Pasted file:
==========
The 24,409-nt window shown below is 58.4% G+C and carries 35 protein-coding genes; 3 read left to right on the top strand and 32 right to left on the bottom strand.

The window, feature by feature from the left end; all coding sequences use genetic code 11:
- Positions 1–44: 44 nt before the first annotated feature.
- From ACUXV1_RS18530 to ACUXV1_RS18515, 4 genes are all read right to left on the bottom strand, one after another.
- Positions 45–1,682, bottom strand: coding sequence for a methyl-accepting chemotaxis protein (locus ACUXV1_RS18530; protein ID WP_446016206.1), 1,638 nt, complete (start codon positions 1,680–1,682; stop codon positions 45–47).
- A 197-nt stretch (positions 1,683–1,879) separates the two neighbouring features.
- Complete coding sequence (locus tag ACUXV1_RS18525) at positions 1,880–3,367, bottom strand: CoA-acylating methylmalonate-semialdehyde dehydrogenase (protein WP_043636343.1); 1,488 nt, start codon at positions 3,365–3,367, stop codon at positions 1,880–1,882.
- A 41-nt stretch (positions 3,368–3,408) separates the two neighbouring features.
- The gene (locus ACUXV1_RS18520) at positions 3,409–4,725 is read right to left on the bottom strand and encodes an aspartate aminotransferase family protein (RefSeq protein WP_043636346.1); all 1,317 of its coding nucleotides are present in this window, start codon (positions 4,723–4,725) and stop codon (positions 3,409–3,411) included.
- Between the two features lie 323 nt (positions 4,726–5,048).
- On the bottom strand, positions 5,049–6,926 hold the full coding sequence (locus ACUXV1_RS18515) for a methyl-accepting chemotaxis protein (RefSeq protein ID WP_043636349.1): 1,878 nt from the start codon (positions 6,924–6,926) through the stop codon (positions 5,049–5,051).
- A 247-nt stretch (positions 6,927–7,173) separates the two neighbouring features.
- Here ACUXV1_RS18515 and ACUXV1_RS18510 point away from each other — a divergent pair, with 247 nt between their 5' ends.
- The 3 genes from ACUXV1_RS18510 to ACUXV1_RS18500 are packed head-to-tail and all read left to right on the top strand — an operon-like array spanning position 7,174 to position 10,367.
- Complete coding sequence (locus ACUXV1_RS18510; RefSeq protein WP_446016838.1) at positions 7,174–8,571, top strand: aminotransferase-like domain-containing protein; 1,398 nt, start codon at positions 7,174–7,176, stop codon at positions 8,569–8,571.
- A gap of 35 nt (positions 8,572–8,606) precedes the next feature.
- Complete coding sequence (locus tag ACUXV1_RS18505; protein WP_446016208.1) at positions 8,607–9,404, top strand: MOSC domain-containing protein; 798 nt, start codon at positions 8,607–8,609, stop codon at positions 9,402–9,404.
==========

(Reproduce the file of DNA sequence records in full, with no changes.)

The 24,409-nt window shown below is 58.4% G+C and carries 35 protein-coding genes; 3 read left to right on the top strand and 32 right to left on the bottom strand.

The window, feature by feature from the left end; all coding sequences use genetic code 11:
- Positions 1–44: 44 nt before the first annotated feature.
- From ACUXV1_RS18530 to ACUXV1_RS18515, 4 genes are all read right to left on the bottom strand, one after another.
- Positions 45–1,682, bottom strand: coding sequence for a methyl-accepting chemotaxis protein (locus ACUXV1_RS18530; protein ID WP_446016206.1), 1,638 nt, complete (start codon positions 1,680–1,682; stop codon positions 45–47).
- A 197-nt stretch (positions 1,683–1,879) separates the two neighbouring features.
- Complete coding sequence (locus tag ACUXV1_RS18525) at positions 1,880–3,367, bottom strand: CoA-acylating methylmalonate-semialdehyde dehydrogenase (protein WP_043636343.1); 1,488 nt, start codon at positions 3,365–3,367, stop codon at positions 1,880–1,882.
- A 41-nt stretch (positions 3,368–3,408) separates the two neighbouring features.
- The gene (locus ACUXV1_RS18520) at positions 3,409–4,725 is read right to left on the bottom strand and encodes an aspartate aminotransferase family protein (RefSeq protein WP_043636346.1); all 1,317 of its coding nucleotides are present in this window, start codon (positions 4,723–4,725) and stop codon (positions 3,409–3,411) included.
- Between the two features lie 323 nt (positions 4,726–5,048).
- On the bottom strand, positions 5,049–6,926 hold the full coding sequence (locus ACUXV1_RS18515) for a methyl-accepting chemotaxis protein (RefSeq protein ID WP_043636349.1): 1,878 nt from the start codon (positions 6,924–6,926) through the stop codon (positions 5,049–5,051).
- A 247-nt stretch (positions 6,927–7,173) separates the two neighbouring features.
- Here ACUXV1_RS18515 and ACUXV1_RS18510 point away from each other — a divergent pair, with 247 nt between their 5' ends.
- The 3 genes from ACUXV1_RS18510 to ACUXV1_RS18500 are packed head-to-tail and all read left to right on the top strand — an operon-like array spanning position 7,174 to position 10,367.
- Complete coding sequence (locus ACUXV1_RS18510; RefSeq protein WP_446016838.1) at positions 7,174–8,571, top strand: aminotransferase-like domain-containing protein; 1,398 nt, start codon at positions 7,174–7,176, stop codon at positions 8,569–8,571.
- A gap of 35 nt (positions 8,572–8,606) precedes the next feature.
- Complete coding sequence (locus tag ACUXV1_RS18505; protein WP_446016208.1) at positions 8,607–9,404, top strand: MOSC domain-containing protein; 798 nt, start codon at positions 8,607–8,609, stop codon at positions 9,402–9,404.